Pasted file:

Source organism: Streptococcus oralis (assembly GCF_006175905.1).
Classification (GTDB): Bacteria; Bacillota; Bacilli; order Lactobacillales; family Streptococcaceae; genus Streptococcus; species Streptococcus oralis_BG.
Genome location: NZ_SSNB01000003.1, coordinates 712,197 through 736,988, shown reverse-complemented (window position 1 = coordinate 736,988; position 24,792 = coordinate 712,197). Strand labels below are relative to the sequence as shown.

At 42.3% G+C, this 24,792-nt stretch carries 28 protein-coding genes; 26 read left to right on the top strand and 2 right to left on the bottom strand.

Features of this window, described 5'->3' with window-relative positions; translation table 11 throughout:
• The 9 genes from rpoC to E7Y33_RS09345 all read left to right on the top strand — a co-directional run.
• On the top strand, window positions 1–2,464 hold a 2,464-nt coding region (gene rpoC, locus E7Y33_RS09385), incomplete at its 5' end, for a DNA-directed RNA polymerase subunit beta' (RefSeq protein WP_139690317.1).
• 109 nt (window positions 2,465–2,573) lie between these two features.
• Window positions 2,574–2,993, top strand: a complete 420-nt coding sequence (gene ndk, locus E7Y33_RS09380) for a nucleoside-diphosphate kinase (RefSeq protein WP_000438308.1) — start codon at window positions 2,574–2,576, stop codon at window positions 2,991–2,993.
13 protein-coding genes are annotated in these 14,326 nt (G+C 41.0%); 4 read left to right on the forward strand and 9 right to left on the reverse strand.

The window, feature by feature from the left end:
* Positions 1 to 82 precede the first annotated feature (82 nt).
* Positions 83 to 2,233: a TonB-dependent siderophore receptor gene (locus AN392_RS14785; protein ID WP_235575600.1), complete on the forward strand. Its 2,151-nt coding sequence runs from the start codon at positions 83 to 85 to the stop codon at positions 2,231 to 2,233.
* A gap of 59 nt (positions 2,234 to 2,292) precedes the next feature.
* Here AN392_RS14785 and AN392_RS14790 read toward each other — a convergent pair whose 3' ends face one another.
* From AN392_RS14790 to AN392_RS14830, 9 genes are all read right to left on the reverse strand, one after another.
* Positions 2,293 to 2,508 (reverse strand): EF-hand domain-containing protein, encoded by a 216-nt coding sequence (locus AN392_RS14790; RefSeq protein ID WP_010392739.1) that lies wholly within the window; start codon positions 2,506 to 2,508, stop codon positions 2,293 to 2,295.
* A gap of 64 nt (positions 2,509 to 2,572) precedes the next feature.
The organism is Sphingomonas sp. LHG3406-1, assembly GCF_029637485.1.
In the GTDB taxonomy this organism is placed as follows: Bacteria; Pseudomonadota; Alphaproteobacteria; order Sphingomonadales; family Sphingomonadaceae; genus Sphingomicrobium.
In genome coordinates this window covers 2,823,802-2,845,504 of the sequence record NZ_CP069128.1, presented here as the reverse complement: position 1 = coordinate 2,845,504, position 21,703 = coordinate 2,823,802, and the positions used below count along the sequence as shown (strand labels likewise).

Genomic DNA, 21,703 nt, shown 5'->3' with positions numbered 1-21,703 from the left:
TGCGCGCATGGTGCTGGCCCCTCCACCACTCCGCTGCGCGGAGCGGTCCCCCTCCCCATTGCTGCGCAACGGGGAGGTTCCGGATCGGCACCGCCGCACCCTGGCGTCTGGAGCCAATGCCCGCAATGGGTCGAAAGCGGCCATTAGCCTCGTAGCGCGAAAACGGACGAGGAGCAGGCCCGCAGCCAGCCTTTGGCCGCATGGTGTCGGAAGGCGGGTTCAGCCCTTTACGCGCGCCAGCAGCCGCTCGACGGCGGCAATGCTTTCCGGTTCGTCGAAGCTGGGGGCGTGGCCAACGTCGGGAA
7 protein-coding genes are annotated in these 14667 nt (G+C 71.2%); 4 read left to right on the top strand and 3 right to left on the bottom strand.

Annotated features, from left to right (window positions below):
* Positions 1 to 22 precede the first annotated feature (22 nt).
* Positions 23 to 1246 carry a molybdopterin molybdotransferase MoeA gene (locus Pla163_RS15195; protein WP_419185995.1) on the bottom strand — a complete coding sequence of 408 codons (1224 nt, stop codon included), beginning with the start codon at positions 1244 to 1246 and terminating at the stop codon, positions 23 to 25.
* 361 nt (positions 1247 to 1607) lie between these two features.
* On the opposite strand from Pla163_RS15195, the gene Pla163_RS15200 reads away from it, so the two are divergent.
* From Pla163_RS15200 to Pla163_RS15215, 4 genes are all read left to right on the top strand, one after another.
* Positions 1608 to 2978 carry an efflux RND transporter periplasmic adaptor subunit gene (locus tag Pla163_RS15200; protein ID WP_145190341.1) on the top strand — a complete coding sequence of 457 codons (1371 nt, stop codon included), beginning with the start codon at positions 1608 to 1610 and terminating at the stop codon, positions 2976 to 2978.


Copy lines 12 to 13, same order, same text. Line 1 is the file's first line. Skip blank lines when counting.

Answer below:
* Positions 1 to 82 precede the first annotated feature (82 nt).
* Positions 83 to 2,233: a TonB-dependent siderophore receptor gene (locus AN392_RS14785; protein ID WP_235575600.1), complete on the forward strand. Its 2,151-nt coding sequence runs from the start codon at positions 83 to 85 to the stop codon at positions 2,231 to 2,233.